$$ \begin{aligned}[b] &\phi^{n+1} - \frac{2\tau}{2\sigma+1}\frac{\sigma^{2}\hat{\mu}}{c_{0}^{(n+1)} +\lambda\hat{\mu}\sigma}\Delta\phi^{n+1}\\&\quad =\frac{1}{c_{0}^{(n+1)}+\lambda\hat{\mu}\sigma} \Biggl[-\sum_{k=0}^{n-1}c_{n-k}^{(n+1)} \bigl(\phi^{k+1}-\phi^{k}\bigr) \\ &\quad \quad{}+ \bigl(c_{0}^{(n+1)}-\lambda\hat{\mu}(1-\sigma)\bigr) \phi^{n} +2\sigma(1-\sigma)\hat{\mu}\frac{\tau}{2\sigma+1}\Delta \phi^{n} \\ & \quad\quad{}+ \biggl(\frac{4\sigma^{2}\hat{\mu}}{2\sigma+1} + (1-\sigma)\hat{\mu }\biggr)\Delta u^{n} - \frac{\sigma(2\sigma-1)\hat{\mu}}{2\sigma+1}\Delta u^{n-1} + \hat{\mu} f^{n+\sigma} \Biggr],\quad n\geq1. \end{aligned} $$
(11)
It follows from (10) and (11) that the Galerkin approximation \(\{\phi_{h}^{n}\}_{n=0}^{N}\subset X_{h}^{r}\) for solving (1) is defined by
$$ \begin{aligned}[b] &\bigl(\phi_{h}^{1}, \chi\bigr) + \sigma\frac{\tau}{2}\frac{\hat{\mu }}{c_{0}^{(1)}+\lambda\hat{\mu}\sigma}\bigl(\nabla \phi_{h}^{1},\nabla\chi\bigr)\\ &\quad =\frac{1}{c_{0}^{(1)}+\lambda\hat{\mu}\sigma} \biggl[ \bigl(c_{0}^{(1)}-\lambda\hat{\mu}(1-\sigma)\bigr) \bigl( \phi_{h}^{0},\chi\bigr) \\ &\quad\quad{}-\sigma\hat{\mu}\frac{\tau}{2}\bigl(\nabla\phi_{h}^{0}, \nabla\chi\bigr) - \hat{\mu}\bigl(\nabla u_{h}^{0},\nabla \chi\bigr) + \hat{\mu} \bigl(f^{\sigma},\chi\bigr) \biggr],\quad\forall\chi \in X_{h}^{r}, n=0, \end{aligned} $$
(12)
and
$$ \begin{aligned}[b] &\bigl(\phi_{h}^{n+1}, \chi\bigr) + \frac{2\tau}{2\sigma+1}\frac{\sigma^{2}\hat{\mu }}{c_{0}^{(n+1)} +\lambda\hat{\mu}\sigma}\bigl(\nabla\phi_{h}^{n+1}, \nabla\chi\bigr) \\ &\quad=\frac{1}{c_{0}^{(n+1)}+\lambda\hat{\mu}\sigma} \Biggl[-\sum_{k=0}^{n-1}c_{n-k}^{(n+1)} \bigl(\bigl(\phi_{h}^{k+1}-\phi^{k}\bigr),\chi \bigr) \\ &\quad\quad{}+ \bigl(c_{0}^{(n+1)}-\lambda\hat{\mu}(1-\sigma) \bigr) \bigl(\phi_{h}^{n},\chi\bigr) -2\sigma(1-\sigma)\hat{ \mu}\frac{\tau}{2\sigma+1}\bigl(\nabla\phi_{h}^{n},\nabla \chi \bigr) \\ &\quad\quad{}- \biggl(\frac{4\sigma^{2}\hat{\mu}}{2\sigma+1} + (1-\sigma)\hat{\mu }\biggr) \bigl( \nabla u_{h}^{n},\nabla\chi\bigr) + \frac{\sigma(2\sigma-1)\hat{\mu}}{2\sigma+1}\bigl( \nabla u_{h}^{n-1},\nabla \chi\bigr) \\ &\quad\quad{}+ \hat{\mu} \bigl(f^{n+\sigma},\chi\bigr) \Biggr],\quad\forall \chi\in X_{h}^{r}, n\geq1. \end{aligned} $$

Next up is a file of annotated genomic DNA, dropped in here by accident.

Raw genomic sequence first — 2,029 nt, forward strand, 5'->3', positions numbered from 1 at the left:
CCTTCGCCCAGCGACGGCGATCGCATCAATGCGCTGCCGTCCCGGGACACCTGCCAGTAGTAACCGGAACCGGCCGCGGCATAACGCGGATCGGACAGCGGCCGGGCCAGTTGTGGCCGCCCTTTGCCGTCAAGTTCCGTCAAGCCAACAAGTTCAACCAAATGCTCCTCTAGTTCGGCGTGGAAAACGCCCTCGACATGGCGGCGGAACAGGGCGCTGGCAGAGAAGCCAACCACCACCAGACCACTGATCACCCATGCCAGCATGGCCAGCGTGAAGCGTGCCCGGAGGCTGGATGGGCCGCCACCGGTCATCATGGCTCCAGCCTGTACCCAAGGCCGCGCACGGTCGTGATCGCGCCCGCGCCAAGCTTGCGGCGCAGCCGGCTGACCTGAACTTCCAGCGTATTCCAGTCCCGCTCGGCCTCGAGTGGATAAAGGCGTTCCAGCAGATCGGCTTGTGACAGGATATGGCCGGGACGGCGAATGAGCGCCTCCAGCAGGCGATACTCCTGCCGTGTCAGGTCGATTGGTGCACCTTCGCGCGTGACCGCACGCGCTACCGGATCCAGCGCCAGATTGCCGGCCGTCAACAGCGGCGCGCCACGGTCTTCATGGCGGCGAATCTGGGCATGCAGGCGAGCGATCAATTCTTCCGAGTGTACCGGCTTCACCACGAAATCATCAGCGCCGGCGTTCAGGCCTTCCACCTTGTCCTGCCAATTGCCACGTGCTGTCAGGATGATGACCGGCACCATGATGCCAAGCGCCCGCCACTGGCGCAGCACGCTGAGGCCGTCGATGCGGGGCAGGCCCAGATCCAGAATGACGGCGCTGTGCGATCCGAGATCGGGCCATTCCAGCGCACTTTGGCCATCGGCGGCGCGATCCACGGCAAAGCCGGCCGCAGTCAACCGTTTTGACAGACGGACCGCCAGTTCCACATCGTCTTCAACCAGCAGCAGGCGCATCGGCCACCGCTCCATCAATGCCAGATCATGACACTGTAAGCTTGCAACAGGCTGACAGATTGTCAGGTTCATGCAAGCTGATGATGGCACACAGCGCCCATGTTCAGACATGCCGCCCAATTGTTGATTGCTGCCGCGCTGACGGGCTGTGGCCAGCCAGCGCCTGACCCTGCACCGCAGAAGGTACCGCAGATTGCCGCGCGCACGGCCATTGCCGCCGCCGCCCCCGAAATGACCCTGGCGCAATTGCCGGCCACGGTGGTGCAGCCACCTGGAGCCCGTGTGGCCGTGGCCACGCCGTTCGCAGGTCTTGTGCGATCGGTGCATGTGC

(13)
Here, the initial values \(u_{h}^{0}\) and \(\varphi_{h}\) are given by
$$ \bigl(u_{h}^{0}-u_{0},\chi\bigr) = 0,\qquad ( \varphi_{h}-\varphi,\chi)=0, \quad\chi\in X_{h}^{r}, $$
respectively. From (12) and (13) we can obtain the approximation to u, namely, \(u_{h}^{1}=u^{0}+\tau(\phi_{h}^{1}+\phi_{h}^{0})/2\) for \(n=0\) and
$$ u_{h}^{n+1} = \frac{2\tau}{2\sigma+1}\bigl[\sigma \phi_{h}^{n+1} + (1-\sigma)\phi_{h}^{n} \bigr] + \frac{1}{2\sigma+1}\bigl[4\sigma u_{h}^{n} - (2 \sigma-1)u_{h}^{n-1}\bigr]\quad\text{for } n\geq1. $$
Adding the two small terms
$$ \begin{gathered}2 \biggl(\sigma\frac{\tau}{2}\frac{\hat{\mu}}{c_{0}^{(1)}+\lambda\hat{\mu }\sigma} \biggr)^{2} \biggl(\frac{\partial^{2}}{\partial x\,\partial y}\phi_{h}^{1/2}, \frac{\partial ^{2}}{\partial x\,\partial y}\chi\biggr), \\ \sigma^{3} \biggl( \frac{2\tau}{2\sigma+1}\frac{\hat{\mu }}{c_{0}^{(n+1)}+\lambda\hat{\mu}\sigma} \biggr)^{2} \biggl( \frac{\partial^{2}}{\partial x\,\partial y}\phi_{h}^{n+\sigma},\frac {\partial^{2}}{\partial x\,\partial y}\chi\biggr)\end{gathered} $$
on the left-hand sides of (12) and (13), respectively, the ADI Galerkin scheme for (1) in the inner form is given below.
$$ \left \{ \textstyle\begin{array}{l} (\phi_{h}^{1},\chi) + \sigma\frac{\tau}{2}\frac{\hat{\mu}}{c_{0}^{(1)}+\lambda \hat{\mu}\sigma}(\nabla\phi_{h}^{1},\nabla\chi) +2 (\sigma\frac{\tau}{2}\frac{\hat{\mu}}{c_{0}^{(1)}+\lambda\hat{\mu }\sigma} )^{2} (\frac{\partial^{2}}{\partial x\,\partial y}\phi_{h}^{1/2},\frac{\partial ^{2}}{\partial x\,\partial y}\chi)\\ \quad=\frac{1}{c_{0}^{(1)}+\lambda\hat{\mu}\sigma} [(c_{0}^{(1)}-\lambda\hat{\mu}(1-\sigma))(\phi_{h}^{0},\chi)\\ \quad\quad{}-\sigma\hat{\mu}\frac{\tau}{2}(\nabla\phi_{h}^{0},\nabla\chi) - \hat{\mu}(\nabla u_{h}^{0},\nabla\chi) + \hat{\mu} (f^{\sigma},\chi) ],\quad\forall\chi\in X_{h}^{r}, n=0, \\ (\phi_{h}^{n+1},\chi) + \frac{2\tau}{2\sigma+1}\frac{\sigma^{2}\hat{\mu }}{c_{0}^{(n+1)} +\lambda\hat{\mu}\sigma}(\nabla\phi_{h}^{n+1},\nabla\chi)+\sigma^{3} (\frac{2\tau}{2\sigma+1}\frac{\hat{\mu }}{c_{0}^{(n+1)}+\lambda\hat{\mu}\sigma} )^{2} (\frac{\partial^{2}\phi_{h}^{n+\sigma}}{\partial x\,\partial y},\frac {\partial^{2}\chi}{\partial x\,\partial y}) \\ \quad=\frac{1}{c_{0}^{(n+1)}+\lambda\hat{\mu}\sigma} [-\sum_{k=0}^{n-1}c_{n-k}^{(n+1)}((\phi_{h}^{k+1}-\phi^{k}),\chi) + (c_{0}^{(n+1)}-\lambda\hat{\mu}(1-\sigma))(\phi_{h}^{n},\chi)\\ \quad\quad{}-2\sigma(1-\sigma)\hat{\mu}\frac{\tau}{2\sigma+1}(\nabla\phi _{h}^{n},\nabla\chi) - (\frac{4\sigma^{2}\hat{\mu}}{2\sigma+1} + (1-\sigma)\hat{\mu})(\nabla u_{h}^{n},\nabla\chi) \\ \quad\quad{}+ \frac{\sigma(2\sigma-1)\hat{\mu}}{2\sigma+1}(\nabla u_{h}^{n-1},\nabla\chi) + \hat{\mu} (f^{n+\sigma},\chi) ],\quad\forall\chi\in X_{h}^{r}, n\geq1, \end{array}\displaystyle \right . $$